Banish Command And Control
“Dad”, my daughter asked, “what’s Command and Control?”
I had just used the phrase in our conversation, and her question brought me up short. She’s in her first management role, and although she had certainly experienced the Command and Control management style, she wasn’t familiar with the label. This caused me to reflect on just what it is we mean by Command and Control, why it has a 100% negative connotation in organizational life today, and why it needs to be banished from the workplace.
Command and Control is based on a set of assumptions:
In theory employees defer to the title, much as soldiers salute the uniform, not the person who happens to be wearing it. In practice (human nature being what it is) Command and Control believes that “superior” alludes not just to relative positioning on a title hierarchy, but also attaches to the individual. “Superior” means “better”.
Managers who behave according to these assumptions share the following characteristics:
I think that one reason for our negative reaction to Command and Control is the dialectical nature of the assumptions. Unless employees are in peer relationships, then they’re either the boss in the relationship or they’re not. Superior/inferior, either/or. This dialectic comes out of an absence of trust.
“Leaders need to learn to trust the people they lead.”
Command and Control managers simply don’t trust their employees. Employees are “inferior”, after all, and permanently so.
Trust: the confident expectation of a future event or condition
Trust is a combination of emotion and logic, a feeling based on observed past behaviour. Relationships between people, whether friendships, marriages, or in the workplace, become trusting relationships with the accumulation of trust that’s rewarded. By “rewarded” I mean that confident expectations of future events or conditions prove often enough to be well-founded for the relationship to be a trusting one.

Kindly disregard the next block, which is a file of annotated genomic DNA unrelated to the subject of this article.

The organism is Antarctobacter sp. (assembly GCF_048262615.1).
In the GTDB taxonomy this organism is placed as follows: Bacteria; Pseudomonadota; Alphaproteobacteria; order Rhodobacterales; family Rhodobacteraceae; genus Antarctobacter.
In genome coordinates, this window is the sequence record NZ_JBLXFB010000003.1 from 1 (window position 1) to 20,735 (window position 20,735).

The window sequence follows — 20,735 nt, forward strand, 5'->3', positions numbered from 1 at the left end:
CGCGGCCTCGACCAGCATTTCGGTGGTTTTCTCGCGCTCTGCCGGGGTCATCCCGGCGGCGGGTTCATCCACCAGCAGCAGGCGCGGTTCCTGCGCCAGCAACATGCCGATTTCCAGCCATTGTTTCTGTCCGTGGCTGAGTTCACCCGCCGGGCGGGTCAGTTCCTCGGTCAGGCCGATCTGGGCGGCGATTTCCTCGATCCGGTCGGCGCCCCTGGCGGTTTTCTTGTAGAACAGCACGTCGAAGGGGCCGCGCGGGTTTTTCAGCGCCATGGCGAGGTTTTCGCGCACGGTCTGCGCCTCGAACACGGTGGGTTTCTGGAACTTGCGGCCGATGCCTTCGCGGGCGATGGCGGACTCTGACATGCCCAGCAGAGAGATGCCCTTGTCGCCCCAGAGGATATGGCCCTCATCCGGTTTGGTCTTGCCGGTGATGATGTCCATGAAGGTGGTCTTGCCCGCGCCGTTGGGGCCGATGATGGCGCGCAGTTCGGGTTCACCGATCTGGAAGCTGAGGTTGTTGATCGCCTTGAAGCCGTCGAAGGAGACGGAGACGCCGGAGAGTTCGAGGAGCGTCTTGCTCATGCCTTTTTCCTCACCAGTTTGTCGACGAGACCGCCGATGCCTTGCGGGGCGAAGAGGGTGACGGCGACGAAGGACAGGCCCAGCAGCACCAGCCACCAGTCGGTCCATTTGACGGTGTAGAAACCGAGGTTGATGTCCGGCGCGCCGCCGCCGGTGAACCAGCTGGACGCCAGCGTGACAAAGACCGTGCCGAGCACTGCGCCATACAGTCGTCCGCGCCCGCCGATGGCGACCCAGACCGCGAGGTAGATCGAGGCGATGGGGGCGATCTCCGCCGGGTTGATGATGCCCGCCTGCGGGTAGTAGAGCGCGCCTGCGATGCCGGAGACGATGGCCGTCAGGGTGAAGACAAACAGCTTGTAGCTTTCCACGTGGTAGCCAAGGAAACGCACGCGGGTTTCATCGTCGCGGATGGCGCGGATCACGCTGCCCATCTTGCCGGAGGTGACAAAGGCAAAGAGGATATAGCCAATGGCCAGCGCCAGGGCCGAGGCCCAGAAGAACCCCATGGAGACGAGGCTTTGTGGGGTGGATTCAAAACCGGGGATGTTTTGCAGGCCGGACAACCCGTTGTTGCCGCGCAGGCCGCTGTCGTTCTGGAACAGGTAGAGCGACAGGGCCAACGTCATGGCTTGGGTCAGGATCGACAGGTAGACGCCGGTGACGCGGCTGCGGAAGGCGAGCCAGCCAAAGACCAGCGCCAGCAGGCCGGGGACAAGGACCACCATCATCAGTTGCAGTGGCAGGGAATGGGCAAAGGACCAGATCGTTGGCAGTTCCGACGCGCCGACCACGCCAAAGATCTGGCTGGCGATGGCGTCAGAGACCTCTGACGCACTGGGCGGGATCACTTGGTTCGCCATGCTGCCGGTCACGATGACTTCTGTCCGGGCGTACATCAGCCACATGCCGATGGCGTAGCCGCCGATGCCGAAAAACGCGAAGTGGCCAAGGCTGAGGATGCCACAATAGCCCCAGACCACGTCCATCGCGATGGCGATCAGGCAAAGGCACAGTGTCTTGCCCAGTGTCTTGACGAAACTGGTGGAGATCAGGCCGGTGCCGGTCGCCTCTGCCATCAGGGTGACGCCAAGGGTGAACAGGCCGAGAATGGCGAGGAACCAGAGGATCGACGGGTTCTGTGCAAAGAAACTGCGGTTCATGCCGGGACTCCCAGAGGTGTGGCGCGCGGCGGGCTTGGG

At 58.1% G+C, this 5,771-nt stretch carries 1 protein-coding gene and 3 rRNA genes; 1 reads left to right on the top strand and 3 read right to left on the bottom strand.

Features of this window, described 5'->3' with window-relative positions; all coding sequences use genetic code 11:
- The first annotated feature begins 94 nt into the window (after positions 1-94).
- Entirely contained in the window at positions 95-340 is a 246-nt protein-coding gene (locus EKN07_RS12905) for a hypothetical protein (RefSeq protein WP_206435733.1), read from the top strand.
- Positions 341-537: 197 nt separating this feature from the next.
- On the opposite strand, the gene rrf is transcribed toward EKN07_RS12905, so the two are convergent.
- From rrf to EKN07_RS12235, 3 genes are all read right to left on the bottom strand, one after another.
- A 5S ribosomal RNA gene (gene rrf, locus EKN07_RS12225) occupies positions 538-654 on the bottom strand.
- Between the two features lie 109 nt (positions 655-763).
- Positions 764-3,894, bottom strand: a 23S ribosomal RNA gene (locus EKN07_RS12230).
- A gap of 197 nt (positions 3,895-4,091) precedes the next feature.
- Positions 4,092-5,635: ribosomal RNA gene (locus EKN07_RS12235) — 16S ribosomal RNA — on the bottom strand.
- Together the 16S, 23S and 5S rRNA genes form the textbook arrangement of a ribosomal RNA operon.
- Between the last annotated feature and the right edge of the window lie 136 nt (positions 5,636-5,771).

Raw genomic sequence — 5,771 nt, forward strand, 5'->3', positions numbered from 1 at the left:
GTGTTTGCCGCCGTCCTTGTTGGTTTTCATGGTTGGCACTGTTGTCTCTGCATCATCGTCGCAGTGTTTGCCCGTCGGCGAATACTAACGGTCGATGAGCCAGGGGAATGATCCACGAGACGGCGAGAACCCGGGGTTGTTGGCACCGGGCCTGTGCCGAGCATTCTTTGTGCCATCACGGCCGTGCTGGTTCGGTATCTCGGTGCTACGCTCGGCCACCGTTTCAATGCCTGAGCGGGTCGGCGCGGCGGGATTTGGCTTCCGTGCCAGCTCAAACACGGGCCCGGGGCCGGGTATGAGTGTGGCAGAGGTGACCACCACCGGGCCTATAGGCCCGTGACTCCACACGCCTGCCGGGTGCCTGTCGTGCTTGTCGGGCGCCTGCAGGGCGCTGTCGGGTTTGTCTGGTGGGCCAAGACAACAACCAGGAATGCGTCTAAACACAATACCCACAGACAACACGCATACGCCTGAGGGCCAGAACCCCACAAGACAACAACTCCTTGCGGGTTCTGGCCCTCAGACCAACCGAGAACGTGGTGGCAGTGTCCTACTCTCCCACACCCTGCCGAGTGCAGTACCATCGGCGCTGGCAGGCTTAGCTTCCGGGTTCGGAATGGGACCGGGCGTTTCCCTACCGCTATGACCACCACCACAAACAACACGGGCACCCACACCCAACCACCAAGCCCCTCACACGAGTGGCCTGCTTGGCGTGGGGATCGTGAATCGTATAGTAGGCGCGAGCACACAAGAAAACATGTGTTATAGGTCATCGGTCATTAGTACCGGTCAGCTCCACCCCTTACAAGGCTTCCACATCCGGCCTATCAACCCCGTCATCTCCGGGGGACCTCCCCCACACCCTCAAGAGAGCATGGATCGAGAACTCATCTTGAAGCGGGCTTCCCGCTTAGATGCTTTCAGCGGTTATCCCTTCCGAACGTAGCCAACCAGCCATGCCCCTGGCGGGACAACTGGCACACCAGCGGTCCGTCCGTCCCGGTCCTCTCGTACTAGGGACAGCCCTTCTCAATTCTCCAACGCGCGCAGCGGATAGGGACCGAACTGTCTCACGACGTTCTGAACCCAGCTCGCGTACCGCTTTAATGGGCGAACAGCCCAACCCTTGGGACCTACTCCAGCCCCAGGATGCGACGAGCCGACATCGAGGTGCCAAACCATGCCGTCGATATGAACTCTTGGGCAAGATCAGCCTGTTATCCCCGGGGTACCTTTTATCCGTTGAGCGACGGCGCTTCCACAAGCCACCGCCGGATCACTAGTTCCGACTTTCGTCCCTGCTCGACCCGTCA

Logic suggests that when people repeat actions often enough and consistently enough we can have a confident expectation that they’ll keep repeating them. Emotion (the fear that they won’t repeat them) needs to yield to logic and allow trust to form. When employees demonstrate over and over that they can perform tasks correctly, managers need to trust that they’ll continue to do so.
Command and Control never does that, and this is a second reason for our negative reaction to it. Command and Control doesn’t, in President Bush’s phrase, “learn to trust”. Repeated successful accomplishments on the part of their employees don’t dislodge the need to feel superior or the fear that mistakes might happen.
The Command and Control management style is a stifling style. Today’s employees won’t put up with it for long. It’s time to banish it!
I’m sure, however, that my daughter will experience Command and Control again in her career, and that she’ll know it when she sees it. That’s an important first step in deciding to adopt other management behaviours that are based on very different assumptions about employees.
Copyright Mattanie Press 2006